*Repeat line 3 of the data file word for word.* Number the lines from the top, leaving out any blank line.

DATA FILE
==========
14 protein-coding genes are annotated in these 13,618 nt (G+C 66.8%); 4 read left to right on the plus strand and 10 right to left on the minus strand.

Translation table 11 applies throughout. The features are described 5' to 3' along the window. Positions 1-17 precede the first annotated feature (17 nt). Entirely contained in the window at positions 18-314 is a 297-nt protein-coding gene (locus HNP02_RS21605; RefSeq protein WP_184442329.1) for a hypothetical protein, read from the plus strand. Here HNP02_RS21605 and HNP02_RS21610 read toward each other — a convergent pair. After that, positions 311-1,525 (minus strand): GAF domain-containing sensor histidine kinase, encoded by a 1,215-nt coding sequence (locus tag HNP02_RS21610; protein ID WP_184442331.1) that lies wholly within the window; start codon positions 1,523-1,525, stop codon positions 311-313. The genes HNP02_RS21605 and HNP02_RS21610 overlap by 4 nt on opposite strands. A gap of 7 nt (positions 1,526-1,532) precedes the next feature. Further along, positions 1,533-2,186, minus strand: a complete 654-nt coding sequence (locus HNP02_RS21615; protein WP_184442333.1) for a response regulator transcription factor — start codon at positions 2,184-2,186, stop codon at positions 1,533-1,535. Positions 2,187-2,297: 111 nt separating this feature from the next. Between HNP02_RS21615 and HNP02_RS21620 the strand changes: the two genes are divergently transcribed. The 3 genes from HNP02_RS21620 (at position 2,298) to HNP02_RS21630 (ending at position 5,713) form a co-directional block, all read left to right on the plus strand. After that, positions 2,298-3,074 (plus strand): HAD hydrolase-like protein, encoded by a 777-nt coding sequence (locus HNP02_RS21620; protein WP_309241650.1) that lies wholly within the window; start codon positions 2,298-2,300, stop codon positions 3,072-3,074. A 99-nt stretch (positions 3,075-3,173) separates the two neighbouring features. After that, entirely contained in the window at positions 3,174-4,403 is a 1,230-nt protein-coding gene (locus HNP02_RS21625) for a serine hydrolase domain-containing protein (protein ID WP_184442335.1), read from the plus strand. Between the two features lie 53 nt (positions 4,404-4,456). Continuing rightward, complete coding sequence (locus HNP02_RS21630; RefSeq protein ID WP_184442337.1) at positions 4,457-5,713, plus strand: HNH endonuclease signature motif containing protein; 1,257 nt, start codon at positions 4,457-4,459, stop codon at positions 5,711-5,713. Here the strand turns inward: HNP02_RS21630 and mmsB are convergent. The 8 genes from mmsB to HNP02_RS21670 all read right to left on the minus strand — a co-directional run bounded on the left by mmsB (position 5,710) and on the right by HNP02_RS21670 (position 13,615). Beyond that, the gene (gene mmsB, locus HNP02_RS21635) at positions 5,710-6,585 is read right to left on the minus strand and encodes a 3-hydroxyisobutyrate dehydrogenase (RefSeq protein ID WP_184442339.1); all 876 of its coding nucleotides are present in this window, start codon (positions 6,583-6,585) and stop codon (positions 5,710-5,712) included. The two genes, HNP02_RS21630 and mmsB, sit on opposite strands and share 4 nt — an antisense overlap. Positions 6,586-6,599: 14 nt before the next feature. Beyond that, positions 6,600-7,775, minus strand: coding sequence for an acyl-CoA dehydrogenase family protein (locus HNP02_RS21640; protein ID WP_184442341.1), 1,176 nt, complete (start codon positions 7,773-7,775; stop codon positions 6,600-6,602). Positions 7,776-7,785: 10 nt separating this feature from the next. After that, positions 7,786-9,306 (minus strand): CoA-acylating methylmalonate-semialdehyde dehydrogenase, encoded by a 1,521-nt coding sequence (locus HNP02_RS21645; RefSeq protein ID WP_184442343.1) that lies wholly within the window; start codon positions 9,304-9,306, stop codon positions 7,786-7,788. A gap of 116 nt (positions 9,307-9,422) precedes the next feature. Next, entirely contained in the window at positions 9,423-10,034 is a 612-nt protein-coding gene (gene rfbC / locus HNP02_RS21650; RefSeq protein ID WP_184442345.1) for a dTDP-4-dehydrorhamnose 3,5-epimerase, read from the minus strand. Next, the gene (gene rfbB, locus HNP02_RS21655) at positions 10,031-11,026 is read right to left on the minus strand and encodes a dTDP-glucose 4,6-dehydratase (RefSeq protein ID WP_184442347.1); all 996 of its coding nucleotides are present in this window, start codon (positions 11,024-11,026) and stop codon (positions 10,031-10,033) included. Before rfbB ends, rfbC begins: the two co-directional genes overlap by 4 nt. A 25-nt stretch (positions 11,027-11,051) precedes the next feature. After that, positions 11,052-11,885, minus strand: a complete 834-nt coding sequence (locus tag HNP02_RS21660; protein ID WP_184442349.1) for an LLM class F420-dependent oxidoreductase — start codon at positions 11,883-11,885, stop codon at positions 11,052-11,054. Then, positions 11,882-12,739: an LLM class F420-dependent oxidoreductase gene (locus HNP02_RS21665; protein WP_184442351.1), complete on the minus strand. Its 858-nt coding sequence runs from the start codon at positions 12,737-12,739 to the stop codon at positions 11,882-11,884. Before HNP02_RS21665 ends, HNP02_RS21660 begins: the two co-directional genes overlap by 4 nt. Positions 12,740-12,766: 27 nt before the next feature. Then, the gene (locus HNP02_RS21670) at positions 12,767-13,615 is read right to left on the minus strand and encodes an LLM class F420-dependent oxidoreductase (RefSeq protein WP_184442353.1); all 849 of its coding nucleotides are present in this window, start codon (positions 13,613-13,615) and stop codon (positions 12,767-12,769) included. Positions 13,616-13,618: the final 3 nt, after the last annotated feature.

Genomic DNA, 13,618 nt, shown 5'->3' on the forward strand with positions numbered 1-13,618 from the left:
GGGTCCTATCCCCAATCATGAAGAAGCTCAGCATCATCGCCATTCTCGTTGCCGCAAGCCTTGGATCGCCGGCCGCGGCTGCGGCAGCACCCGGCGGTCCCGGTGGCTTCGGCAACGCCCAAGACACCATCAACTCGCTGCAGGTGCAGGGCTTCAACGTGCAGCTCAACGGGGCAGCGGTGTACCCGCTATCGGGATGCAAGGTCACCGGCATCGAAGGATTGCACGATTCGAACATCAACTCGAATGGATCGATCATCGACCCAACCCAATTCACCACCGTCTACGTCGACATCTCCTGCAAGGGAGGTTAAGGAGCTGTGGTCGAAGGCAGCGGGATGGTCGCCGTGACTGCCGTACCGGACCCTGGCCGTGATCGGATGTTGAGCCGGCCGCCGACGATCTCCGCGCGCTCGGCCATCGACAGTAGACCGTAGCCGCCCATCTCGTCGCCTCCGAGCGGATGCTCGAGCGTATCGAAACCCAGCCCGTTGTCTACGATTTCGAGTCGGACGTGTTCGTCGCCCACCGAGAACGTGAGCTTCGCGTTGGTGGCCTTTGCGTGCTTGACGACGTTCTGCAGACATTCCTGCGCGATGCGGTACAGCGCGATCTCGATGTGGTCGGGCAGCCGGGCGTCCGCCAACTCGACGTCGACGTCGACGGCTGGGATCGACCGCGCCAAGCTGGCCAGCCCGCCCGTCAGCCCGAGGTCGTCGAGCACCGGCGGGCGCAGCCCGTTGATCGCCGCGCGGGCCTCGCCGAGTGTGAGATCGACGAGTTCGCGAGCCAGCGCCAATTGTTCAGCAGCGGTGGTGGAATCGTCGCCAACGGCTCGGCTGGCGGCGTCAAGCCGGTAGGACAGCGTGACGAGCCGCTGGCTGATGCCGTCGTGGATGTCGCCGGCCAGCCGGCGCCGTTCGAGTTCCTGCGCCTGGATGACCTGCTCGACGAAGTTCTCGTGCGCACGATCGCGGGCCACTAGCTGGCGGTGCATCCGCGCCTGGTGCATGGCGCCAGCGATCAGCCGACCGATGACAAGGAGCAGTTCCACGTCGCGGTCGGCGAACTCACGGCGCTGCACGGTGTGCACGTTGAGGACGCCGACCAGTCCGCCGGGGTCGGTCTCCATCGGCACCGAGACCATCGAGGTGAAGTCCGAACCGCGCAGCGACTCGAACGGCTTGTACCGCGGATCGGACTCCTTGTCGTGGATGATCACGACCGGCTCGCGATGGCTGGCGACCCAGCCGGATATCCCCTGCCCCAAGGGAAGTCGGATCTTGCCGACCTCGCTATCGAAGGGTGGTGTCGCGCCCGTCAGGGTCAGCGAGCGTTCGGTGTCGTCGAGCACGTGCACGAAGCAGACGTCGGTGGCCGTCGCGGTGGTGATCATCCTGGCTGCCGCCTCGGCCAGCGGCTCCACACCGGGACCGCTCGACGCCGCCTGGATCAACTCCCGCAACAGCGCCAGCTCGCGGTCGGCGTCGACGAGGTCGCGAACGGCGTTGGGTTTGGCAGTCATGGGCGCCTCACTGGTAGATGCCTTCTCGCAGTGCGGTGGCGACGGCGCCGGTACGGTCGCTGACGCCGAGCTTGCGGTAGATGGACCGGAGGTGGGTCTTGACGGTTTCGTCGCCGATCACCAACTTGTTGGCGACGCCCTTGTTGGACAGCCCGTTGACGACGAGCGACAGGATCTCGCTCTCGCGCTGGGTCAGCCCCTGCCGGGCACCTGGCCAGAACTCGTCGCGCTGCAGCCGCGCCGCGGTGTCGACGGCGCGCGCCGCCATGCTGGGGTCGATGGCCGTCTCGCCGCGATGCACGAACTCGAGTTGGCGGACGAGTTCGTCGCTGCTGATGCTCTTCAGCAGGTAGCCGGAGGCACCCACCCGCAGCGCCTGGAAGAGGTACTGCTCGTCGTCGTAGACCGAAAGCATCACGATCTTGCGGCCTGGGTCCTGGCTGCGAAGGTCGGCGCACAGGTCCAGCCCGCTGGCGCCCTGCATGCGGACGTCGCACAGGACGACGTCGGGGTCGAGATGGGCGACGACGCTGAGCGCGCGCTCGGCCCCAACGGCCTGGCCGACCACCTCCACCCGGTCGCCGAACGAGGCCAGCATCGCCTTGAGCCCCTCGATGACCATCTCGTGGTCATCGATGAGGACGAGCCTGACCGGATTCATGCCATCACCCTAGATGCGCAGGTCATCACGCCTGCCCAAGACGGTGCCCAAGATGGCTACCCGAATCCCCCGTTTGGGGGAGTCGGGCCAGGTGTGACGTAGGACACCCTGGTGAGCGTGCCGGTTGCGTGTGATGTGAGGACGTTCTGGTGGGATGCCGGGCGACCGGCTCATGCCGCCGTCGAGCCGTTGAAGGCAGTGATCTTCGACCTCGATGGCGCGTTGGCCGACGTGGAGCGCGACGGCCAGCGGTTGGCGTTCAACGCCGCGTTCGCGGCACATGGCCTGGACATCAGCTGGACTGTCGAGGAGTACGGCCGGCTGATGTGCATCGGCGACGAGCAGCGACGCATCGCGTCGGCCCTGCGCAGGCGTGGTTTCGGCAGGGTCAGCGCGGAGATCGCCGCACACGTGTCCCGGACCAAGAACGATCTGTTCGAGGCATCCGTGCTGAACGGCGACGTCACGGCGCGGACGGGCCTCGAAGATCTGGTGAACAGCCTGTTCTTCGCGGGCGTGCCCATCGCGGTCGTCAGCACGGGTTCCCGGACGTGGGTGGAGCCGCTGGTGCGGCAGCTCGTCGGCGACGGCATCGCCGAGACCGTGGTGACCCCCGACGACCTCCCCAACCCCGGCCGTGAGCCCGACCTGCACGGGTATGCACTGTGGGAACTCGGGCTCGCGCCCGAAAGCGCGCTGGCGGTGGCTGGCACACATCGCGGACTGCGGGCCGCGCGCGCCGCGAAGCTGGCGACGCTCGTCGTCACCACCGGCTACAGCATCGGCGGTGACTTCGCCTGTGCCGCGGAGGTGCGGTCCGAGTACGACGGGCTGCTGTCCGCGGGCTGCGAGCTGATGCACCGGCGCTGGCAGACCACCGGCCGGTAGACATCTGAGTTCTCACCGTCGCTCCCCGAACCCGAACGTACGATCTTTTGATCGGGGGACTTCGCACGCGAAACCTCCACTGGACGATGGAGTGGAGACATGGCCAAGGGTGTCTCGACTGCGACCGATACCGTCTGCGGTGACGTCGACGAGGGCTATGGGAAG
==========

Genomic DNA, 13,618 nt, shown 5'->3' on the forward strand with positions numbered 1-13,618 from the left: